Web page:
Well, the truth is, you can help just by opening your wardrobe. Yep, that’s right. Throwaway fashion is a severe problem for the world around us, with around 300,000 tonnes of textiles ending up in landfill every year.

By making some simple changes to our shopping behaviours and the way we treat our clothes, we can help to reduce the dreadful impact that the fashion industry is currently having on the planet.

Here at Repsycho, we’ve decided to put together five simple tips on how you can be working to combat throwaway/fast fashion right now.

Clothing rail of t-shirts

Clothing rail of t-shirts

1. Respect and reuse

Always pining for new threads despite having three wardrobes stocked full of clothes and not even knowing what you own anymore? Don’t worry; we’ve all been there.

However, the first step towards living more sustainably when it comes to fashion is learning how to appreciate what you already have.

Fling open those wardrobe doors and rummage through the fabrics from a forgotten past. Don’t be surprised if you rediscover some misplaced gems along the way.

Items that you previously thought didn’t work, and therefore ended up at the back of the pile, may end up being a firm favourite after a bit of exploration.

Try things on, get styling, create new outfits – have fun with it!

Recycling bin

Recycling bin

2. Recycle

So, now you have a redesigned relationship with your wardrobe and all your favourite pieces – new and old.

But, what about the clothes that genuinely don’t fit or don’t match your style anymore? Now, this is where recycling comes in.

With around 300,000 tonnes of textiles ending up in landfill every year, it is clear that more often than not, clothing ends up in the bin when it no longer serves its purpose despite still being entirely wearable – this is not the answer!

There are plenty of ways you can recycle old clothing – drop them off at clothing and textile banks, donate them to charity or sell them on yourself via sites such as eBay or Depop.

If for whatever reason, you have clothes that are unwearable or broken, fear not, as you can still recycle these at home! But there is something even better you could do instead.

Singer sewing machine

Singer sewing machine

3. Get fixing

Learn how to mend your clothes! A small rip? A little too big around the waste? No longer your sort of thing? That does not spell the end, my friends.

Learning some basic sewing techniques will transform your whole outlook on clothes. The power of being able to alter and repair will reduce the need to throw away clothes tenfold.

You could even start totally redesigning and transforming things – like making a skirt out of a dress or a bucket hat out of some jeans. Maybe even keep up with the trends and create a crop top out of some trainers. Why ever not?

Secondhand clothing and book stall

Secondhand clothing and book stall

4. Shop at secondhand and vintage stores

When you are in the market for some new clothes – shop old instead! Get down to your local charity shops and vintage stores for a whole host of beautiful secondhand gems just waiting to be rediscovered.

Shopping for secondhand fashion can really reap the benefits if done correctly. You can often find super expensive and trendy designs and labels for a fraction of the price, as well as vintage one-off pieces that nobody else will have!

It truly is one of the best ways to stay trendy, stand out and keep some extra money in your pocket along the way – not to mention that it is a far more sustainable way of doing things.

So, what’s not to love? Get started today!

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Everything you need to know about vintage sportswear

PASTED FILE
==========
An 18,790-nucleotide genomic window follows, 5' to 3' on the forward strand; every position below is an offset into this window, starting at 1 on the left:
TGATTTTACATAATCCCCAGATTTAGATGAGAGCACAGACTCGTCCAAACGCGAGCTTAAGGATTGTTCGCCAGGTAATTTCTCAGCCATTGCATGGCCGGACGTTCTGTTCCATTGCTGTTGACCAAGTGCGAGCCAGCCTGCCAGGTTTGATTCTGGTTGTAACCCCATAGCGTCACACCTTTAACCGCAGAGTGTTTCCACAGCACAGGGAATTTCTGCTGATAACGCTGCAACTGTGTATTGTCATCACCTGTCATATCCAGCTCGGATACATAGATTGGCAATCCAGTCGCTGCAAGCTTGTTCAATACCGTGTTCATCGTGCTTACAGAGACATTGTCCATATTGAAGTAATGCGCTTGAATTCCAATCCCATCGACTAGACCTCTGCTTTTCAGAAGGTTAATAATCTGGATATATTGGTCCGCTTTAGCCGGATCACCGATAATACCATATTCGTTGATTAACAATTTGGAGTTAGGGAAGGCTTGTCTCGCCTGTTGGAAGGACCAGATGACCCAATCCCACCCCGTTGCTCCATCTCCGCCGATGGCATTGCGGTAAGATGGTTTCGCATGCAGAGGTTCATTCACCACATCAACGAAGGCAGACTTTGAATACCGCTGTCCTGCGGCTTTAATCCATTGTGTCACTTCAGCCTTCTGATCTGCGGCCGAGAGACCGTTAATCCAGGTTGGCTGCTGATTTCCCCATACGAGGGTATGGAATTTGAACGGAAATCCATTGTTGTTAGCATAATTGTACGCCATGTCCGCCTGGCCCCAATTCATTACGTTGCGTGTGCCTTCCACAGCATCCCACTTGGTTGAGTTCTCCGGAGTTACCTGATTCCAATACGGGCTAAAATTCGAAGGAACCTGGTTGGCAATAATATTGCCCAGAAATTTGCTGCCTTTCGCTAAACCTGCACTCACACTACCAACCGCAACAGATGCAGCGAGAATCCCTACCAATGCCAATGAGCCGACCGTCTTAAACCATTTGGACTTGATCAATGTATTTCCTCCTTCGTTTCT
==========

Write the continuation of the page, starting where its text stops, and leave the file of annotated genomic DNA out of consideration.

At Repsycho we have a soft spot for all things sportswear, after all, that’s how our online business began. So, you can be sure when buying any item of sportswear from us we have scrutinised it, admired it and described it with great interest and a little envy too because really, we’d like to keep most of it for ourselves!

Young Max and Louis wearing football shirts

Young Max and Louis wearing football shirts

Our very first online sales were of vintage football shirts. As a family with four football fanatics in it, they were always somehow appearing in the stock- it was but a short step to deciding to sell rather than hoard them. We now boast a large selection of football shirts, both club and international as well as great vintage ones, many from amateur clubs. Did you know that in the 60s and 70s many amateur players wore the same shirts as professional clubs? These shirts provide a fascinating sports history and are becoming very collectable.

Also, in the ‘early days’ we often found US sportswear was popular, the college tees and sweats and also the mesh tops worn over padding by ice hockey & US football players. As with the football/soccer shirts, we have a love for vintage amateur and college sports tops as well as the big brand, big bucks NFL, NBA etc. tops as worn by the big stars. You can find all types on our site – well made, durable and kinda cool too!

Tracksuits were traditionally the domain of the sportsperson, but since the 1970s & ’80s, they have grown in popularity as a fashion garment. However, there is a whole debate around the subject. It is quite common to have track tops, less usual to have full suits. Yet, we have several club trackies, some fantastic 1970’s tracksuit tops, quite a lot of 1980’s-90’s shell suit tops and we even have a few more modern ones from the 21st century available.

If there is one sport that has a totally cool profile, it is tennis. Tennis clothes have been developed as a fashion commodity for many years – Rene Lacoste and Fred Perry in the 1920-30s began the trend. At Repsycho we sell vintage tennis clothes of all styles and brands for a snip. Our stock includes shorts, shirts, sweatshirts, vests and frilly knickers too. Most of our shorts are branded ones; for instance, Adidas, Lacoste, Fred Perry and Nike. We also sell gear which has been tennis star branded with their logos – e.g. Becker, Lendl and Edberg.